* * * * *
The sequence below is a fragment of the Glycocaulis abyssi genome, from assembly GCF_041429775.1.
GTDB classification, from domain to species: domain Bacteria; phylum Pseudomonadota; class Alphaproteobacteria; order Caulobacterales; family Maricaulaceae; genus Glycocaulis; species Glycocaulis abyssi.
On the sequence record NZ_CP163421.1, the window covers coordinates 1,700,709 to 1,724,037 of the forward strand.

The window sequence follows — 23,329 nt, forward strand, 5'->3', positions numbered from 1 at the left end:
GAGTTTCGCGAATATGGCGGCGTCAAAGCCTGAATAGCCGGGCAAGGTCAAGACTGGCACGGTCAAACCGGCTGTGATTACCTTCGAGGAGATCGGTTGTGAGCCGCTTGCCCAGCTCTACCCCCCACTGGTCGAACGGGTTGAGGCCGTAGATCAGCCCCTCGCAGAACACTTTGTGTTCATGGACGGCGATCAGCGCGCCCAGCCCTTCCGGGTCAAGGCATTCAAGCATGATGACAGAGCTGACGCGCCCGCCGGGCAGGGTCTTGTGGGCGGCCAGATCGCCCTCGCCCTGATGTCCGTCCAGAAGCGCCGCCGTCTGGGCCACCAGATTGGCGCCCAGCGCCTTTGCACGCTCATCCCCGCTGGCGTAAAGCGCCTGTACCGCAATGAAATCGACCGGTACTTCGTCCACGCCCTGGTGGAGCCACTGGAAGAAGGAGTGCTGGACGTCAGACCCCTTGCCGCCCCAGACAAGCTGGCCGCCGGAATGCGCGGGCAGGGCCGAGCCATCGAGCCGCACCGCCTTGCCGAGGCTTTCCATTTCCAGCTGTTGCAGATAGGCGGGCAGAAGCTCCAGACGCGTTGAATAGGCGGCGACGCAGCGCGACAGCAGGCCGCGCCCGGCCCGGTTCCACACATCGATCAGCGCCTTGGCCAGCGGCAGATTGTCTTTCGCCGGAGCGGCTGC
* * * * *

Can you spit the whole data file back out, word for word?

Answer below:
The sequence below is a fragment of the Glycocaulis abyssi genome, from assembly GCF_041429775.1.
GTDB classification, from domain to species: domain Bacteria; phylum Pseudomonadota; class Alphaproteobacteria; order Caulobacterales; family Maricaulaceae; genus Glycocaulis; species Glycocaulis abyssi.
On the sequence record NZ_CP163421.1, the window covers coordinates 1,700,709 to 1,724,037 of the forward strand.

The window sequence follows — 23,329 nt, forward strand, 5'->3', positions numbered from 1 at the left end:
GAGTTTCGCGAATATGGCGGCGTCAAAGCCTGAATAGCCGGGCAAGGTCAAGACTGGCACGGTCAAACCGGCTGTGATTACCTTCGAGGAGATCGGTTGTGAGCCGCTTGCCCAGCTCTACCCCCCACTGGTCGAACGGGTTGAGGCCGTAGATCAGCCCCTCGCAGAACACTTTGTGTTCATGGACGGCGATCAGCGCGCCCAGCCCTTCCGGGTCAAGGCATTCAAGCATGATGACAGAGCTGACGCGCCCGCCGGGCAGGGTCTTGTGGGCGGCCAGATCGCCCTCGCCCTGATGTCCGTCCAGAAGCGCCGCCGTCTGGGCCACCAGATTGGCGCCCAGCGCCTTTGCACGCTCATCCCCGCTGGCGTAAAGCGCCTGTACCGCAATGAAATCGACCGGTACTTCGTCCACGCCCTGGTGGAGCCACTGGAAGAAGGAGTGCTGGACGTCAGACCCCTTGCCGCCCCAGACAAGCTGGCCGCCGGAATGCGCGGGCAGGGCCGAGCCATCGAGCCGCACCGCCTTGCCGAGGCTTTCCATTTCCAGCTGTTGCAGATAGGCGGGCAGAAGCTCCAGACGCGTTGAATAGGCGGCGACGCAGCGCGACAGCAGGCCGCGCCCGGCCCGGTTCCACACATCGATCAGCGCCTTGGCCAGCGGCAGATTGTCTTTCGCCGGAGCGGCTGC